- Food allergens are often associated with proteins. However, any food can be a source of allergen. Food allergy signs may start when a dog is very young (between 6 to 3 years of age) and may affect them all year round.
Allergic skin disease often leads to itchiness (pruritus), excessive licking and chewing of their skin. With constant licking comes irritation, and disruption of the normal skin flora. This can cause bacterial or yeast infections, which exacerbate their itchiness.
Pain In older dogs, pain due to arthritis in the foot or the limb may cause them to lick their paws. If the pain is associated with arthritis or injury to a joint, you may also notice them slowing down or limping. Sometimes even general pain elsewhere in the body may cause excessive licking. Through the release of endorphins, licking their feet may comfort them rather than point to the location of their pain.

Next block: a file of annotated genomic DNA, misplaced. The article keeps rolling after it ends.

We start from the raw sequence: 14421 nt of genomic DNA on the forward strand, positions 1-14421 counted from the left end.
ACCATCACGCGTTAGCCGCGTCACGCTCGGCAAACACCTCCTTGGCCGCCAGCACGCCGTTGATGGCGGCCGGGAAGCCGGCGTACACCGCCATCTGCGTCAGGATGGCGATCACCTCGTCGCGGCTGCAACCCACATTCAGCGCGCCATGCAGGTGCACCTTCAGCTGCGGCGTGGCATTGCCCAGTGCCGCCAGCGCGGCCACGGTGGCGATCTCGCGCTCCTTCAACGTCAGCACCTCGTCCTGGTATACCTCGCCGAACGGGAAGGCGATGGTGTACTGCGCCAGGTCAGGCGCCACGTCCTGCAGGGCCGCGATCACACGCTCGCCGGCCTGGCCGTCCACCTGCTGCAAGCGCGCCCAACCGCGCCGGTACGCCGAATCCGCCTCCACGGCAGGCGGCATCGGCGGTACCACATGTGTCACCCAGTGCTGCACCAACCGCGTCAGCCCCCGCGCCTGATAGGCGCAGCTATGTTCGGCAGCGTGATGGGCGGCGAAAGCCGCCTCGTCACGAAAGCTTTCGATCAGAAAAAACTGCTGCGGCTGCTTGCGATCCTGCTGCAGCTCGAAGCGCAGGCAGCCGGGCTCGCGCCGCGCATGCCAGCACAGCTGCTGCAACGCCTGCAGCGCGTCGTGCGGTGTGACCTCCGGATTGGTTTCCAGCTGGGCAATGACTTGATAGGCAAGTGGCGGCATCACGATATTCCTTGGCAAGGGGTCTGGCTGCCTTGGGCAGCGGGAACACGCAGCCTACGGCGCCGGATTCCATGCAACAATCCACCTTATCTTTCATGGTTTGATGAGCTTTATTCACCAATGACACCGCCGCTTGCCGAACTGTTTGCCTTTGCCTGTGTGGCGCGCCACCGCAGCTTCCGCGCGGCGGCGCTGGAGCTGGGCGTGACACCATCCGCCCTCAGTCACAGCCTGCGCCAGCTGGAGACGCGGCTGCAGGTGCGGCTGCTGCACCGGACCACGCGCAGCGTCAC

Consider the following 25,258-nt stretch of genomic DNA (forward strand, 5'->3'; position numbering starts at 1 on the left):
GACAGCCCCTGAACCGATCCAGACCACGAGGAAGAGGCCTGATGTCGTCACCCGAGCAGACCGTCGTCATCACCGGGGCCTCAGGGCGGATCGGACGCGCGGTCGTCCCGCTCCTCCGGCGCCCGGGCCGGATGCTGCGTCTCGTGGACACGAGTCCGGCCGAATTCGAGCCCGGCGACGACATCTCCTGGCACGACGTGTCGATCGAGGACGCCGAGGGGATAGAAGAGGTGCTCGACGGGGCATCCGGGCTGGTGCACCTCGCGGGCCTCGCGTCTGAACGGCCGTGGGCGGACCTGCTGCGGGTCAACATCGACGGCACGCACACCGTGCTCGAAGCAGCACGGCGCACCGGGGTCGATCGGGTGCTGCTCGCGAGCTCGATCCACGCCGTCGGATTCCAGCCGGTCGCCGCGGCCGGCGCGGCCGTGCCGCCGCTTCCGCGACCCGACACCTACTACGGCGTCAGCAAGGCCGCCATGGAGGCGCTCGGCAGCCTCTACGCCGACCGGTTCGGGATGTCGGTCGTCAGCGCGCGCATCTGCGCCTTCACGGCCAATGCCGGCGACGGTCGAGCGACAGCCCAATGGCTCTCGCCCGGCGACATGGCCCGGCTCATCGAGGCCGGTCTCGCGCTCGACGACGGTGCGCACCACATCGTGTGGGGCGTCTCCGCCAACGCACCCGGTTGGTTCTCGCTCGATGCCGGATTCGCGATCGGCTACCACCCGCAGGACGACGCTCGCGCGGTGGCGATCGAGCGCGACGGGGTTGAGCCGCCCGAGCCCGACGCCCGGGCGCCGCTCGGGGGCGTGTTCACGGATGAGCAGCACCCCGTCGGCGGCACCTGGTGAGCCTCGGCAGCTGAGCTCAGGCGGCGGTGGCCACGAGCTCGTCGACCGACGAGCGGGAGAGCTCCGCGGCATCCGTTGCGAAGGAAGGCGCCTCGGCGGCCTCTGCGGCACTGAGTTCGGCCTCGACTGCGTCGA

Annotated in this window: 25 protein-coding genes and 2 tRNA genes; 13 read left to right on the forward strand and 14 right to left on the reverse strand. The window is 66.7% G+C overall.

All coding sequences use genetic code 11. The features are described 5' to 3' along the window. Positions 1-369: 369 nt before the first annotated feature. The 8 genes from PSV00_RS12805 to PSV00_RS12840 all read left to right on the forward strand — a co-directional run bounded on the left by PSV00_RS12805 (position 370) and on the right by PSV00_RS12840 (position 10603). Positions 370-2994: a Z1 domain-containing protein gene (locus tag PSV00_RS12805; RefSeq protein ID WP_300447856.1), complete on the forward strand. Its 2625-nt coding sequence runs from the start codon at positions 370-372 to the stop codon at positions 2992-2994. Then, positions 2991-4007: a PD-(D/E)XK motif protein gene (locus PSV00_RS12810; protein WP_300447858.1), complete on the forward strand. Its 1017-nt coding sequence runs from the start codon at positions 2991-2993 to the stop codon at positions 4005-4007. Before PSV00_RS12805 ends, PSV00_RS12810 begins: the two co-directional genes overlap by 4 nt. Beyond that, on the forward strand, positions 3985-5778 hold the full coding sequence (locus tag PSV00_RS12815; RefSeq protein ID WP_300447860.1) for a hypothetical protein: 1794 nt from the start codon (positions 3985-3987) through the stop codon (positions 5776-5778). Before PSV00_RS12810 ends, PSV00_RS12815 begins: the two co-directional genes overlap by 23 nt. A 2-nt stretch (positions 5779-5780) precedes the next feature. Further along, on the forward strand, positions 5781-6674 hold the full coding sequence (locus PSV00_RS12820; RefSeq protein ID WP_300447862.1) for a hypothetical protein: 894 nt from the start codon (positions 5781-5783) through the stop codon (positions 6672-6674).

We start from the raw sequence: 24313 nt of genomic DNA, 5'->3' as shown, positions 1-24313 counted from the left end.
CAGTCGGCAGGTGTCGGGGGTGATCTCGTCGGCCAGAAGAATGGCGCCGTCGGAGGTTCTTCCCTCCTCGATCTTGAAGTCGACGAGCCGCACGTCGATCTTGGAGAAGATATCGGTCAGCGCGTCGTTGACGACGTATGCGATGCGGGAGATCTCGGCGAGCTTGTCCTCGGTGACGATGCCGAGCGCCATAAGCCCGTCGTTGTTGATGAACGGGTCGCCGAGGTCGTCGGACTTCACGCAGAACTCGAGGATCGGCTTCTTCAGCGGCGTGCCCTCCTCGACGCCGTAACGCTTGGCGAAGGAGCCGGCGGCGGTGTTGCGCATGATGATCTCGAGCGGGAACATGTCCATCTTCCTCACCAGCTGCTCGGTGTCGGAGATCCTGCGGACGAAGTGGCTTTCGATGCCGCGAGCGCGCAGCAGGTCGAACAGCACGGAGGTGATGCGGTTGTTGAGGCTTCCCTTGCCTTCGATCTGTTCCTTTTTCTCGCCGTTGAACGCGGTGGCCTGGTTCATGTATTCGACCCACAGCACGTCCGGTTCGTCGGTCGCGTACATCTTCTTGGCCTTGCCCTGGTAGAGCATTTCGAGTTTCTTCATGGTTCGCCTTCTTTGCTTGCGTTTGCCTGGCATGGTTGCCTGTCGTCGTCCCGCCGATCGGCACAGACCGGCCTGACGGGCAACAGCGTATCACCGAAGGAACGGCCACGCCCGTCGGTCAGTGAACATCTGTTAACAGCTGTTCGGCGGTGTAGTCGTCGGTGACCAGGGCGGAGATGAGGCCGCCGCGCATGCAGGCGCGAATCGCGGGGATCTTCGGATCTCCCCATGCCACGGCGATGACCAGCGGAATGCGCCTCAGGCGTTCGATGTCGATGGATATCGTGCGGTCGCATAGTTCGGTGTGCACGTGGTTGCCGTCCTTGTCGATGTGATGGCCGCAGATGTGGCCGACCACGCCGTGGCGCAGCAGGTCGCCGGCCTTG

Boredom, stress and anxiety
Many dogs experience separation anxiety or have a lot of pent up energy. They may self-soothe to relieve themselves with the release of dopamine and endorphins.
Dogs may also chew at their paws if they have parasitic infestations (fleas, mites, ticks or hookworm), growths or abscesses irritating their paws or even endocrine disorders (hypothyroidism, Cushing’s disease). With so many possible causes, it’s important to thoroughly check your dog’s paws and seek out veterinary support as soon as possible.
Monitoring your dog’s paws
Checking your dog’s paws when they don’t have any issues will help you pick up on any changes. It’s always important to look at their nails, nail beds, paw pads and in-between their toes (on the fronts and underneath their paws). Look for any signs of injury, irritation, foreign objects, or growths.
Always consult your veterinarian if your dog is excessively licking, chewing or biting their paws to determine the cause. This is especially important if it starts unexpectedly, persists for long periods of time or they experience swelling, redness, odor, hair loss, or limping. Treating early is important as excessive licking can lead to secondary infections or lick granulomas.
Depending on the cause of your dog’s paw concerns, there are some at-home remedies that may help:
- Moisturize your dog’s paws to help with dry skin or cracked paw pads. Moisturizers with shea butter and natural oils can help soothe their paw pads.